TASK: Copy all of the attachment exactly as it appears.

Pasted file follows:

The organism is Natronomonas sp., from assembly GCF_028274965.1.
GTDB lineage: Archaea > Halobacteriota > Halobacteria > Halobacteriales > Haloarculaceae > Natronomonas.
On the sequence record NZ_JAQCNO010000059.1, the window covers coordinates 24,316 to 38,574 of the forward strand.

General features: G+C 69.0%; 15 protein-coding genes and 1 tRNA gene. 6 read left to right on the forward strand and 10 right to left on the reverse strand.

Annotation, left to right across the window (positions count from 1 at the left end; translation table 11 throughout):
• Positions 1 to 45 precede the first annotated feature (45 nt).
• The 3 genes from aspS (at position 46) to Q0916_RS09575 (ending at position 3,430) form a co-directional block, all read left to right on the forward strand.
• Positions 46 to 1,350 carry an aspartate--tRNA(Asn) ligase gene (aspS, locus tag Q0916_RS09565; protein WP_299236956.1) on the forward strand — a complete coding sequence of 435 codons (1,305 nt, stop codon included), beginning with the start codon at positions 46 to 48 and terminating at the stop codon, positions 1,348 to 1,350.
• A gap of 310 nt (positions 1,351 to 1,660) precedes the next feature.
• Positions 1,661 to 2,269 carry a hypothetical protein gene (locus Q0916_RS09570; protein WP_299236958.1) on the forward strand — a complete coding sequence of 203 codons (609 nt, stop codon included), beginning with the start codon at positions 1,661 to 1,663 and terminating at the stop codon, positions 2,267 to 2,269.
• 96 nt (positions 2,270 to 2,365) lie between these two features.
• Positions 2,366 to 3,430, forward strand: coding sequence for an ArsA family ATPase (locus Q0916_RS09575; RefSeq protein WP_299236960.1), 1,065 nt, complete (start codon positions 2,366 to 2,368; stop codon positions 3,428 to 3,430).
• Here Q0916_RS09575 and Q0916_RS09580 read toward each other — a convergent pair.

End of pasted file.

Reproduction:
The organism is Natronomonas sp., from assembly GCF_028274965.1.
GTDB lineage: Archaea > Halobacteriota > Halobacteria > Halobacteriales > Haloarculaceae > Natronomonas.
On the sequence record NZ_JAQCNO010000059.1, the window covers coordinates 24,316 to 38,574 of the forward strand.

General features: G+C 69.0%; 15 protein-coding genes and 1 tRNA gene. 6 read left to right on the forward strand and 10 right to left on the reverse strand.

Annotation, left to right across the window (positions count from 1 at the left end; translation table 11 throughout):
• Positions 1 to 45 precede the first annotated feature (45 nt).
• The 3 genes from aspS (at position 46) to Q0916_RS09575 (ending at position 3,430) form a co-directional block, all read left to right on the forward strand.
• Positions 46 to 1,350 carry an aspartate--tRNA(Asn) ligase gene (aspS, locus tag Q0916_RS09565; protein WP_299236956.1) on the forward strand — a complete coding sequence of 435 codons (1,305 nt, stop codon included), beginning with the start codon at positions 46 to 48 and terminating at the stop codon, positions 1,348 to 1,350.
• A gap of 310 nt (positions 1,351 to 1,660) precedes the next feature.
• Positions 1,661 to 2,269 carry a hypothetical protein gene (locus Q0916_RS09570; protein WP_299236958.1) on the forward strand — a complete coding sequence of 203 codons (609 nt, stop codon included), beginning with the start codon at positions 1,661 to 1,663 and terminating at the stop codon, positions 2,267 to 2,269.
• 96 nt (positions 2,270 to 2,365) lie between these two features.
• Positions 2,366 to 3,430, forward strand: coding sequence for an ArsA family ATPase (locus Q0916_RS09575; RefSeq protein WP_299236960.1), 1,065 nt, complete (start codon positions 2,366 to 2,368; stop codon positions 3,428 to 3,430).
• Here Q0916_RS09575 and Q0916_RS09580 read toward each other — a convergent pair.